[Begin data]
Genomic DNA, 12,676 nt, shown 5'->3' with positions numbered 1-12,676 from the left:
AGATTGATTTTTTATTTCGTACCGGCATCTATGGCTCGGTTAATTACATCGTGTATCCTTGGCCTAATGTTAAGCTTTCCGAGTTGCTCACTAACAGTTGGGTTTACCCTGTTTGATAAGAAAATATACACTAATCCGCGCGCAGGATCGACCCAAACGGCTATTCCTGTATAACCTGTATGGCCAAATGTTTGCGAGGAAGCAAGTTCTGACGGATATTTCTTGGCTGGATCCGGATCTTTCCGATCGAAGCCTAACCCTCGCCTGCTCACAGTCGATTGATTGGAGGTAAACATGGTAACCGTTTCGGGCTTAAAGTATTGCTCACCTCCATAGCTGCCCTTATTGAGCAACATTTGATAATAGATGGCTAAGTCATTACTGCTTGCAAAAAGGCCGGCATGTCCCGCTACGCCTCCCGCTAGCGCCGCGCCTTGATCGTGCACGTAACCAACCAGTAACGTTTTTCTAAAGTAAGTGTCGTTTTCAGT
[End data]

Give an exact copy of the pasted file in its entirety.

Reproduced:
Genomic DNA, 12,676 nt, shown 5'->3' with positions numbered 1-12,676 from the left:
AGATTGATTTTTTATTTCGTACCGGCATCTATGGCTCGGTTAATTACATCGTGTATCCTTGGCCTAATGTTAAGCTTTCCGAGTTGCTCACTAACAGTTGGGTTTACCCTGTTTGATAAGAAAATATACACTAATCCGCGCGCAGGATCGACCCAAACGGCTATTCCTGTATAACCTGTATGGCCAAATGTTTGCGAGGAAGCAAGTTCTGACGGATATTTCTTGGCTGGATCCGGATCTTTCCGATCGAAGCCTAACCCTCGCCTGCTCACAGTCGATTGATTGGAGGTAAACATGGTAACCGTTTCGGGCTTAAAGTATTGCTCACCTCCATAGCTGCCCTTATTGAGCAACATTTGATAATAGATGGCTAAGTCATTACTGCTTGCAAAAAGGCCGGCATGTCCCGCTACGCCTCCCGCTAGCGCCGCGCCTTGATCGTGCACGTAACCAACCAGTAACGTTTTTCTAAAGTAAGTGTCGTTTTCAGT